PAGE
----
NIST’s New Imaging Facility Takes A Look Inside Fuel Cells

Due to new instrumentation at the Commerce Department’s National Institute of Standards and Technology (NIST), scientists can now conduct detailed surveillance on the behavior of water inside hydrogen fuel cells. With visualization powers 10 times better than those achieved previously, researchers can observe

Due to new instrumentation at the Commerce Department’s National Institute of Standards and Technology (NIST), scientists can now conduct detailed surveillance on the behavior of water inside hydrogen fuel cells.

With visualization powers 10 times better than those achieved previously, researchers can observe water production and removal in fuel cells under a range of simulated operating conditions.

In fuel cells, water is the by-product of the chemical process that uses electrons stripped from hydrogen molecules to generate electricity. With the newly commissioned Neutron Imaging Facility, water quantities smaller than 1 microgram are visible, and details as small as 0.02 millimeter can be discerned in images.

Located at NIST’s Center for Neutron Research, the research station is operated as a national user facility, open to scientists from industry, universities, and government agencies. It is jointly funded by NIST, the Department of Energy and General Motors.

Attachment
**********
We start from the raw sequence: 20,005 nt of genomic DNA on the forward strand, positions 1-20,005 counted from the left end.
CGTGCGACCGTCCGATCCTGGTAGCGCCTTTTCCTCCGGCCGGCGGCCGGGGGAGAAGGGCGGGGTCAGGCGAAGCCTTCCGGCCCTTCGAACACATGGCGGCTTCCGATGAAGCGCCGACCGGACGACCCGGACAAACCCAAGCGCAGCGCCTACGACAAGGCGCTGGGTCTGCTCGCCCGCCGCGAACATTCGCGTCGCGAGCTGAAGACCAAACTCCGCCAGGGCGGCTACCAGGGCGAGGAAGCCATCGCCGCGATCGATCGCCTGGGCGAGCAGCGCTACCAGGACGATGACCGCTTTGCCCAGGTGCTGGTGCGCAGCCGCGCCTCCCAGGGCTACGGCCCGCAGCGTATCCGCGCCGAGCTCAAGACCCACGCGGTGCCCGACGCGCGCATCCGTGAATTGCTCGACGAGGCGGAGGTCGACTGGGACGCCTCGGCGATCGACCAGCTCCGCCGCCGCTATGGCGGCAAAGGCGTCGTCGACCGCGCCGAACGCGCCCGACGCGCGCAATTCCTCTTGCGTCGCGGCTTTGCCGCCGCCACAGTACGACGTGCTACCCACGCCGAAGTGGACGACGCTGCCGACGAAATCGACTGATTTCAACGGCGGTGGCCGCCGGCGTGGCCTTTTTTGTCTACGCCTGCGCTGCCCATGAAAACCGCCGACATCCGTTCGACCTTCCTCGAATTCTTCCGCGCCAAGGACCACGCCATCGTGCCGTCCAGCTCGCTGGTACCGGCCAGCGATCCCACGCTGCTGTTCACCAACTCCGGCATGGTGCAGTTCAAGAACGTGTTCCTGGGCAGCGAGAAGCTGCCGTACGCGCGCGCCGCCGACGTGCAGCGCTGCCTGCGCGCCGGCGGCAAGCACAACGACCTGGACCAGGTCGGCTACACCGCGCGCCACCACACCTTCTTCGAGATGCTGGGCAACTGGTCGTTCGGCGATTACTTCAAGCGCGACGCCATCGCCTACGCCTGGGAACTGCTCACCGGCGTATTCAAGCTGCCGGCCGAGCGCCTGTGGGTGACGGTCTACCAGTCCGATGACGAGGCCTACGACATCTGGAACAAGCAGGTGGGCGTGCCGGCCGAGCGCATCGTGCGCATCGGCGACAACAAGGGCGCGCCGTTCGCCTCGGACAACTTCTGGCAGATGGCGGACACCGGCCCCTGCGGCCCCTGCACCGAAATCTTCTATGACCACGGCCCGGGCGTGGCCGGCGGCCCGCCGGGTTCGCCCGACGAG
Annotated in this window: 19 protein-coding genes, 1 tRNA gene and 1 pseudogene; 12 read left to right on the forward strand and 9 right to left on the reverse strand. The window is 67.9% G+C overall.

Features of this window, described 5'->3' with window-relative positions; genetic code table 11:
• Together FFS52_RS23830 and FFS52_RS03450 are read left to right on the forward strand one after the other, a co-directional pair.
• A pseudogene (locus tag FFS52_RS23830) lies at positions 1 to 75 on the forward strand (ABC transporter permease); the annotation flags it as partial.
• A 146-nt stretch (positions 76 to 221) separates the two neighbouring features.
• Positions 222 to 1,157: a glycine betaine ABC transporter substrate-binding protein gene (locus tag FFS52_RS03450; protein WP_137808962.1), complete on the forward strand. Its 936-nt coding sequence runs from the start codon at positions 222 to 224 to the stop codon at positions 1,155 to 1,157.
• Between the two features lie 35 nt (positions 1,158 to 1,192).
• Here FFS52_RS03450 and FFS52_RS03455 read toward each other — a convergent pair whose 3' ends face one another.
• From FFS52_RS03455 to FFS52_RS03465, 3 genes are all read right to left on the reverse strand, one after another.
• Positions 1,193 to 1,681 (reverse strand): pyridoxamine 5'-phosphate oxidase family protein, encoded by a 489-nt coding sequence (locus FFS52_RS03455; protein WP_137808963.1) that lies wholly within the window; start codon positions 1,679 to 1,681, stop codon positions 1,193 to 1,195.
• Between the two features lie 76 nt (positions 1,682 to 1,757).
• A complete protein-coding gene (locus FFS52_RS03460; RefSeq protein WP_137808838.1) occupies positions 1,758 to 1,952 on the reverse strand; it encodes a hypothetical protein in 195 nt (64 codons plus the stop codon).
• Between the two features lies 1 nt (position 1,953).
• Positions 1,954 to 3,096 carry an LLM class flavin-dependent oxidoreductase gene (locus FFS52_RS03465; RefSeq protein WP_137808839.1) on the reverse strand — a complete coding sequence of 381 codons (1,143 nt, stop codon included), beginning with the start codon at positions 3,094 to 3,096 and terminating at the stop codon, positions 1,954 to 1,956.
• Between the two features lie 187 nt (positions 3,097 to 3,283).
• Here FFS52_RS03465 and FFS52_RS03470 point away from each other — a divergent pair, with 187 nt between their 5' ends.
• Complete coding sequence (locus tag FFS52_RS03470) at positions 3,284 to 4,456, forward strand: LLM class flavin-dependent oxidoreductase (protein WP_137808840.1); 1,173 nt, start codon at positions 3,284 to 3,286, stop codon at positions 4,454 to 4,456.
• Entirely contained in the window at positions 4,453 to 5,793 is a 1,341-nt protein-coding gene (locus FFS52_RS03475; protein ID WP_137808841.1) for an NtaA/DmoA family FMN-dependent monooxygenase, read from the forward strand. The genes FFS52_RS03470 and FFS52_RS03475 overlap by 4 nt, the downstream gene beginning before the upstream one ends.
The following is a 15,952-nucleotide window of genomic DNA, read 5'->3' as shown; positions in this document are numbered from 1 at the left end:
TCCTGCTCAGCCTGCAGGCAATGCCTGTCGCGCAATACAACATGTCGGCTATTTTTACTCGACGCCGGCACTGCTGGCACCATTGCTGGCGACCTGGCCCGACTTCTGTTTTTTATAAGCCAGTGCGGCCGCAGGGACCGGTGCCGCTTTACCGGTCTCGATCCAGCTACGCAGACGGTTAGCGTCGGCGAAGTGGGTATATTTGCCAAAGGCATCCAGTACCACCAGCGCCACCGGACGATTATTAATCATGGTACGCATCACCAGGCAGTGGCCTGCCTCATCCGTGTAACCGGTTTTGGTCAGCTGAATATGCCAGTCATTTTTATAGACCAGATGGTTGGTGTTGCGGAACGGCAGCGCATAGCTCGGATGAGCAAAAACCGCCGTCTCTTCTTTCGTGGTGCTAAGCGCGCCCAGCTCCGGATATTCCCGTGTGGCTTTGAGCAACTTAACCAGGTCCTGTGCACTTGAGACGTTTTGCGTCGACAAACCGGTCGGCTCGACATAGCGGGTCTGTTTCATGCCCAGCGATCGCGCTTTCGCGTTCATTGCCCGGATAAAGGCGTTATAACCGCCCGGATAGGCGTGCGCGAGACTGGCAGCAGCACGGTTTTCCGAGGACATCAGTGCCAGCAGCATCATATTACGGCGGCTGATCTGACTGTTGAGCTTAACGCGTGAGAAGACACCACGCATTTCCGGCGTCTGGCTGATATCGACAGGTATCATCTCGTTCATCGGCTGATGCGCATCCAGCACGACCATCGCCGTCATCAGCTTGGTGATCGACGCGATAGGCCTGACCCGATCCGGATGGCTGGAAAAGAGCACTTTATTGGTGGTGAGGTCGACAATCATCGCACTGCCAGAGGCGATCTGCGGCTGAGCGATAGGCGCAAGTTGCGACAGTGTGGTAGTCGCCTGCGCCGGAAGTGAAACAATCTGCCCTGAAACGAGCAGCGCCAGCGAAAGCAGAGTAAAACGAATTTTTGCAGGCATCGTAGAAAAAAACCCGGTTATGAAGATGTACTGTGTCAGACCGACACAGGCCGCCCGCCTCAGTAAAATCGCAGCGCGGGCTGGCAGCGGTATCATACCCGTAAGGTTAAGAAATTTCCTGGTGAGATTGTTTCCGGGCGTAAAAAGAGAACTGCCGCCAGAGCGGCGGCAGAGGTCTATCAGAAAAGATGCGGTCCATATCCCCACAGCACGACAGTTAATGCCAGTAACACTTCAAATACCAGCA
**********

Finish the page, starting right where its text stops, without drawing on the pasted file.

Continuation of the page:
As a non-regulatory agency of the Commerce Department’s Technology Administration, NIST promotes U.S. innovation and industrial competitiveness by advancing measurement science, standards and technology in ways that enhance economic security and improve our quality of life.

With a powerful, new Neutron Imaging Facility at the NIST, researchers can watch water being produced and removed inside fuel cells under a range of simulated operating conditions.

The new facility is located at the NIST Center for Neutron Research (NCNR), where NIST researchers first adapted the imaging technique so that it could be used to peer inside fuel cells. Initial proof-of-concept experiments were carried out in 1997.


The ability to look inside fuel cells is achieved with cone-shaped beams of neutrons. These neutrons can pass nearly unimpeded through the solid encasements, but they interact strongly with hydrogen. As a result, neutron beams are highly sensitive probes of water, since each molecule contains two hydrogen atoms and one oxygen atom.

The imaging facility also incorporates safety features and a comprehensive infrastructure to support advanced fuel-cell testing.

Additional Information on the instrument can be found at: http://www.physics.nist.gov/MajResFac/NIF.

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